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Monday, October 4, 1999


Star-Bulletin closing after 117 years

Fond memories of Saturday sales

Seventy-five years ago, when I was 7 years old, my mother gave me five cents every Saturday.

I would skate to the Star-Bulletin building, near Castle Memorial Kindergarten. I'd go to the circulation platform and buy two papers for five cents.

Then I would skate to downtown Honolulu and head straight for the shoe stores: Honolulu Shoe, Kim Chow, Uyeda Shore Store, Pan-Pacific Shoe Store, Yat Loy, etc. I'd sell the papers to the salespeople there for five cents apiece, and skate back to the Star-Bulletin for four more worth 10 cents.

This would continue until I had made 35 cents -- 25 cents for a movie at Brunswick Theatre (we called it the Tin Can Theater, because the walls were made of corrugated iron and it had a corrugated-iron roof), and 10 cents for a hot dog and soda.

Wow, what a Saturday morning!

Yoshio "Yoshi" Taketa

Governor should care about people losing jobs

I will miss you and have withdrawal pains when I no longer receive your paper. I thank you all for the news, advice, humor, entertainment, trials and tragedies. I have learned and gained so much from your presence.

What I can't understand, though, and what bothers me a lot is that our governor said he couldn't care less about the Star-Bulletin going out of business, leaving only one newspaper's voice in our community.

Dozens of people will be losing their jobs and he couldn't care less? No wonder our economy is down.

Ken Chang

Star-Bulletin will be missed during campaign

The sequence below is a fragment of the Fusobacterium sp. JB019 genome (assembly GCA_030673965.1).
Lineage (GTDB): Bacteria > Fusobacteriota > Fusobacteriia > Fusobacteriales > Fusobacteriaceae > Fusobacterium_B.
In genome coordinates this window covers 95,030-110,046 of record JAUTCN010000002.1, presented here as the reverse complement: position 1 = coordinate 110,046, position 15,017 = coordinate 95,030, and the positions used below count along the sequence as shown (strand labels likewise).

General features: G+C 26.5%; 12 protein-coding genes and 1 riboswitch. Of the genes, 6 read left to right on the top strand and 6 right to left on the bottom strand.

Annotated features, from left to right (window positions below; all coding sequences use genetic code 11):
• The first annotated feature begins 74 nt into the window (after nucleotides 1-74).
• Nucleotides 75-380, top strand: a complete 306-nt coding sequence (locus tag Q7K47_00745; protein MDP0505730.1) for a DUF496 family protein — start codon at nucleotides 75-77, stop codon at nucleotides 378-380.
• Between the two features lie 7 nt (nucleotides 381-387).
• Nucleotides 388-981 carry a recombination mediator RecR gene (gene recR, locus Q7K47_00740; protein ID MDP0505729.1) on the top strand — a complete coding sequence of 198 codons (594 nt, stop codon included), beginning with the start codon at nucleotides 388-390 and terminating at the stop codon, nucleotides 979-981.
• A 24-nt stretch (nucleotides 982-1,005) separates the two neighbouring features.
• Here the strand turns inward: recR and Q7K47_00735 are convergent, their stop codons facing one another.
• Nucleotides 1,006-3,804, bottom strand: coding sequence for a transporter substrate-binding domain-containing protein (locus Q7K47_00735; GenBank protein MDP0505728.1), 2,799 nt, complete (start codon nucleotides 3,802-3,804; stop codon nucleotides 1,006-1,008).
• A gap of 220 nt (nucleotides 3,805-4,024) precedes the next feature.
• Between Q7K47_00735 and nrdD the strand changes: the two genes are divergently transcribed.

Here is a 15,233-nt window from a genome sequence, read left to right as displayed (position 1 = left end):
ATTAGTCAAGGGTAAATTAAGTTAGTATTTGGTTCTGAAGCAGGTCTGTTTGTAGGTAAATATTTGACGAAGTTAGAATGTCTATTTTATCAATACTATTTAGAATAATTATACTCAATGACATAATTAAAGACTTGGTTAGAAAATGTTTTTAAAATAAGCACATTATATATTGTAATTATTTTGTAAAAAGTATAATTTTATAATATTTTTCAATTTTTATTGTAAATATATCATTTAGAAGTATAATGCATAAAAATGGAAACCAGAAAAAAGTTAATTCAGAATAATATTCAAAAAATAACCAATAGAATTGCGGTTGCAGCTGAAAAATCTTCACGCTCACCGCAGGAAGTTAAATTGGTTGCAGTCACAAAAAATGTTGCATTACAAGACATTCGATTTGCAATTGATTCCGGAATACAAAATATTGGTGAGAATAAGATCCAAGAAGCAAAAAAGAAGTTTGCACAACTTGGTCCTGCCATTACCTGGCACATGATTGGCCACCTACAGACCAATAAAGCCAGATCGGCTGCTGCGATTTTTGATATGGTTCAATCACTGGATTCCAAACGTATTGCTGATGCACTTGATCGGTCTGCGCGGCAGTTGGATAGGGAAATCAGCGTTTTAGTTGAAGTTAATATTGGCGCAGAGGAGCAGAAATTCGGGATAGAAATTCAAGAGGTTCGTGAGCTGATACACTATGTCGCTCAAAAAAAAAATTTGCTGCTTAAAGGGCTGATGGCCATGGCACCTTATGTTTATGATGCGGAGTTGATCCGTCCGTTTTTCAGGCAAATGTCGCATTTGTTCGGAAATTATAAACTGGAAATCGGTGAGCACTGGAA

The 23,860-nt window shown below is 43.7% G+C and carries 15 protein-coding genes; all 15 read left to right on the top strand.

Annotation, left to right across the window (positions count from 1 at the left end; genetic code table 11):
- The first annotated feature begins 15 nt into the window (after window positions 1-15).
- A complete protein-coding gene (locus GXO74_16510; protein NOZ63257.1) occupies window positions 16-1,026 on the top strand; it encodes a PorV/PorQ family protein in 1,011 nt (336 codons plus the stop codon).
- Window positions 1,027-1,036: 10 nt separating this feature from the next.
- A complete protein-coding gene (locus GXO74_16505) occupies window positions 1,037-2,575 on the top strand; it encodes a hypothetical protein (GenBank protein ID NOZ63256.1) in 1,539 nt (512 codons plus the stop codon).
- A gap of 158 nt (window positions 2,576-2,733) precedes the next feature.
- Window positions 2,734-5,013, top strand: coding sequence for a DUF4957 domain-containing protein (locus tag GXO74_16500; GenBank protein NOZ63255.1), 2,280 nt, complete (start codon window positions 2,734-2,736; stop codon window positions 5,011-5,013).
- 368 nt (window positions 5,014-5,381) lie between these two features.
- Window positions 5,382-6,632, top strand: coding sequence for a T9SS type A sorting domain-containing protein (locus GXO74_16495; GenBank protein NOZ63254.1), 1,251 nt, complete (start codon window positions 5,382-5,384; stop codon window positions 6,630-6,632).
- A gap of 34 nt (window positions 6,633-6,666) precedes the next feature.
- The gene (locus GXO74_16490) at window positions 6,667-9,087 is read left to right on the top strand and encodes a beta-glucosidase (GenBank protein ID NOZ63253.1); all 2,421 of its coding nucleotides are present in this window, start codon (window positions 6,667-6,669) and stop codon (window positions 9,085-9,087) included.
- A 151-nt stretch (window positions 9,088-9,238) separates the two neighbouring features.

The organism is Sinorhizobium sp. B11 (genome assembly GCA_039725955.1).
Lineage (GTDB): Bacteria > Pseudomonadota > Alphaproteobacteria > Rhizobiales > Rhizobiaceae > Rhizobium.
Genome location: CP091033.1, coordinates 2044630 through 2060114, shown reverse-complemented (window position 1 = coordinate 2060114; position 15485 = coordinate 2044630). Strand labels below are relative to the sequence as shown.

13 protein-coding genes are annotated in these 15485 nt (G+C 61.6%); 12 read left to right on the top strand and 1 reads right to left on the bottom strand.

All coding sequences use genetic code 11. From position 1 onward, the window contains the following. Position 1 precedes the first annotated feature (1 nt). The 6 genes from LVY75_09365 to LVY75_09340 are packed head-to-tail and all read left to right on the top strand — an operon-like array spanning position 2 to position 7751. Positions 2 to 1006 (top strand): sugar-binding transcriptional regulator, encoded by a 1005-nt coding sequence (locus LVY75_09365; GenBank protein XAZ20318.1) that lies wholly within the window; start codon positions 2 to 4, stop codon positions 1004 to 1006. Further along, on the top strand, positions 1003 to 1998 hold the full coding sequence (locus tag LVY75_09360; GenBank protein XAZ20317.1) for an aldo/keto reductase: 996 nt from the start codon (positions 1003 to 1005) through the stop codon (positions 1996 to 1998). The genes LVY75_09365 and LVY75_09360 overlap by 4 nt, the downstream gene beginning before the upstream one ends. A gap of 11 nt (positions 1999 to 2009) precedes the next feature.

I will certainly miss the Star-Bulletin. The Advertiser prints yesterday's "old" news.

The Star-Bulletin prints today's news and has so many good features: Corky, Charles Memminger, Kokua Line, the comic strip For Better or Worse, a crossword puzzle that's much better than in the Advertiser, Ben Wood, A.A Smyser, Diane Chang, David Shapiro, Dave Donnelly, Susan Scott, the editorials and large number of letters to the editor, and the in-depth investigations like on the Bishop Estate, high prices in "paradise" and Hawaii's expatriates.

I wish you could have stayed around at least until the next governor's election.

Ann Ruby

Star-Bulletin closing Oct. 30, 1999



"There were five things I
looked for when I looked for a college:
athletics, location, size and student life.
Coming here was the easy answer
to a difficult question."

Jennifer Carey

On opting for the UH Wahine
over the UCLA Bruins


"This is the sixth time we've
been here. We have not maligned
anybody. We presented nothing
but facts that can be proved."

Marguerite Ige

Among the neighbors of Gloria Bridal Services who
successfully fended off another attempt by the bridal chapel
to obtain a liquor license, despite the business' claim that
petition signatures were obtained fraudulently

Home Depot still slaughtering forests?

I searched in vain through Home Depot's grand opening catalog for an acknowledgment that it was discontinuing its slaughter of ancient forests.